In the last five years alone, there has been a tremendous shift in terms of the way that the world views the web, and while it began in 2007 when the original iPhone was released, it has really come to a head in terms of the number of people accessing websites via a mobile device.
In 2017, US traffic equated to 63% of all traffic, and if this trend continues there is likely going to be an increase to around three quarters of all Internet traffic occurring via mobile. While this is hard to believe for many of us that utilize PCs professionally, for the average individual, mobile has taken over. Google has been ahead of this trend for sometime, and in much the same way that it was said there if was not an app for it there would be in a month, there are tools online to test the mobile-responsiveness of your site.
That is a very good question, and if you are wanting to see how your website will look on mobile, you do not need to utilize a smart phone in order to fetch a preview. Just shrink your browser window horizontally-speaking until you see the mobile menu pop up, and you will see what someone sees on their smartphone. Now, while both Joomla and Wordpress do offer significant gains in terms of having the tools available to be responsive in terms of mobile devices, it must be said that the themes/plugins used need to be properly vetted prior to implementation. While a given theme can look amazing via the demo you see on a place like Themeforest, looking over the reviews and understanding the support provided by a given company will make or break that theme’s effectiveness in your particular instance.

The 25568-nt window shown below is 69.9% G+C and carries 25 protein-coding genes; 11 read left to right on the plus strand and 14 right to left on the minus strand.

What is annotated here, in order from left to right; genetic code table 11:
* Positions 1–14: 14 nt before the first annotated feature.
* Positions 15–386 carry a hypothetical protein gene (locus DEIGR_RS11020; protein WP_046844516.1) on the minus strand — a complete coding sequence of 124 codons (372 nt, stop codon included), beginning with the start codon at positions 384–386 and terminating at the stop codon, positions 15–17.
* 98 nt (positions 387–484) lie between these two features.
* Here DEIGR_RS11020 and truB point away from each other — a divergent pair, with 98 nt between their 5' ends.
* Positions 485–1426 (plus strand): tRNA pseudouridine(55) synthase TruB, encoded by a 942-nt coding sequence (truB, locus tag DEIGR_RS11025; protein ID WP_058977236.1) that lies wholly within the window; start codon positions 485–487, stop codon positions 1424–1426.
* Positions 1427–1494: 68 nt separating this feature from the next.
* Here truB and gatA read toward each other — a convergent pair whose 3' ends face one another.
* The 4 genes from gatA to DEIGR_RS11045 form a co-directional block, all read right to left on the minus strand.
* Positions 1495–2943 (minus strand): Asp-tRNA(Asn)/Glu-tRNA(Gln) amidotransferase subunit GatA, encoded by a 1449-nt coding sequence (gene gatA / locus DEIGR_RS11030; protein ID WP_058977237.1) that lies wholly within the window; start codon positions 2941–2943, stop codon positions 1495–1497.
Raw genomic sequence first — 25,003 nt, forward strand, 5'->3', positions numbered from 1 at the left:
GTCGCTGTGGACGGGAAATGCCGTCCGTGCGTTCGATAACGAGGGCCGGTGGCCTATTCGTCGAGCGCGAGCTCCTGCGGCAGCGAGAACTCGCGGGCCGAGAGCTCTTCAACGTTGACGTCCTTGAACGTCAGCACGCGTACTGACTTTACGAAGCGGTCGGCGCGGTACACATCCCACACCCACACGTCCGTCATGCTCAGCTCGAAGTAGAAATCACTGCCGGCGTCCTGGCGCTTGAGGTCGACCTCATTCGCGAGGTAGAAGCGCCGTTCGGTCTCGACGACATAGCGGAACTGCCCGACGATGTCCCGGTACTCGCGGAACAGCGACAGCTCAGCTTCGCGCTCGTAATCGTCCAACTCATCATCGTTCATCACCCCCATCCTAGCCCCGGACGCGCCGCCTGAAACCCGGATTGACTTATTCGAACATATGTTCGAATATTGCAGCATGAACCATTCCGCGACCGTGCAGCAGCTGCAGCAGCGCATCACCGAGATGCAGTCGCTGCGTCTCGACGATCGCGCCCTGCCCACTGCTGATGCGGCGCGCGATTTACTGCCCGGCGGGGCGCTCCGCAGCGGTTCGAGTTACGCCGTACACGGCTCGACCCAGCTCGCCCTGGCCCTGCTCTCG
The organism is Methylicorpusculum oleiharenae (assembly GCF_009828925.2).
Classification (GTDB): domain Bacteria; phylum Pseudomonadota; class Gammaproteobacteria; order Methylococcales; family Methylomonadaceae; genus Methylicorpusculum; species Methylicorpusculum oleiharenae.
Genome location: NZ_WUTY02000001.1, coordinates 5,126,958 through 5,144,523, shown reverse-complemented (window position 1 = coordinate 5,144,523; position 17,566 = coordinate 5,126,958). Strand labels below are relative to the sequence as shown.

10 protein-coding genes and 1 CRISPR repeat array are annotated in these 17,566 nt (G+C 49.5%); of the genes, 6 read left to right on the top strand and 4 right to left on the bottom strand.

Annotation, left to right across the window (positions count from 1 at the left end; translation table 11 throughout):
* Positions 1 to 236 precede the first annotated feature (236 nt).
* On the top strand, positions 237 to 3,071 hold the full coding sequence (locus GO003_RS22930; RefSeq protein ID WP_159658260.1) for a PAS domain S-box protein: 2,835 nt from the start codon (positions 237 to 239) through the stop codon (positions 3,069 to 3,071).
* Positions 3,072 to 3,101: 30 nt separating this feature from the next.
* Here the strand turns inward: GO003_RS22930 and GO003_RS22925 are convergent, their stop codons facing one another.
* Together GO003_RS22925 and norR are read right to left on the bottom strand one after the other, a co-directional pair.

Alright, so let’s just broach the elephant in the room now and say that: “Yes, if you want your site to be mobile-friendly, someone on your team is going to know HTML+CSS”, and that’s a bare minimum. Even with the best, most mobile-responsive theme out there, as you begin to tweak and move elements within a theme, your website is not going to look right for every screen size. This is where two things come into play: 1. Make sure that you have a theme/page builder in which you can target individual elements with CSS. This allows you to zero-in on and manipulate the given elements on a page for the purpose of resizing it and/or moving it for the sake of making it more mobile friendly.
2. Find a code editor that is going to allow for you to input CSS code while also having some sort of debugging functionality (highlighting syntax errors at the very least). This will allow you to create media queries and device-specific schemas for a given screen size.
If you’re wanting to test out a site’s mobile-responsiveness with regard to Google’s opinion, visit the following link and paste your URL. After the results are provided, you will be made aware of Google’s opinion as to whether or not your site is optimized for mobile devices. Still, it is important to take note of the fact that Google finding your site to be optimized for mobile does not equate to a positive visitor experience. There is no (as of yet) adequate replacement for user-feedback on a given website or application, and so this must be where a website owner/developer/designer must spend the bulk of their time.
Properly qualifying for search engine approval is great, but remember that getting them in the door is only part of the equation, they must then enjoy the place they have arrived in and be curious to see more. Remember to look at traffic both in terms of the devices which are being used to access your site, and check to see if the bounce rate for mobile is greater for mobile than it is for desktop/laptop.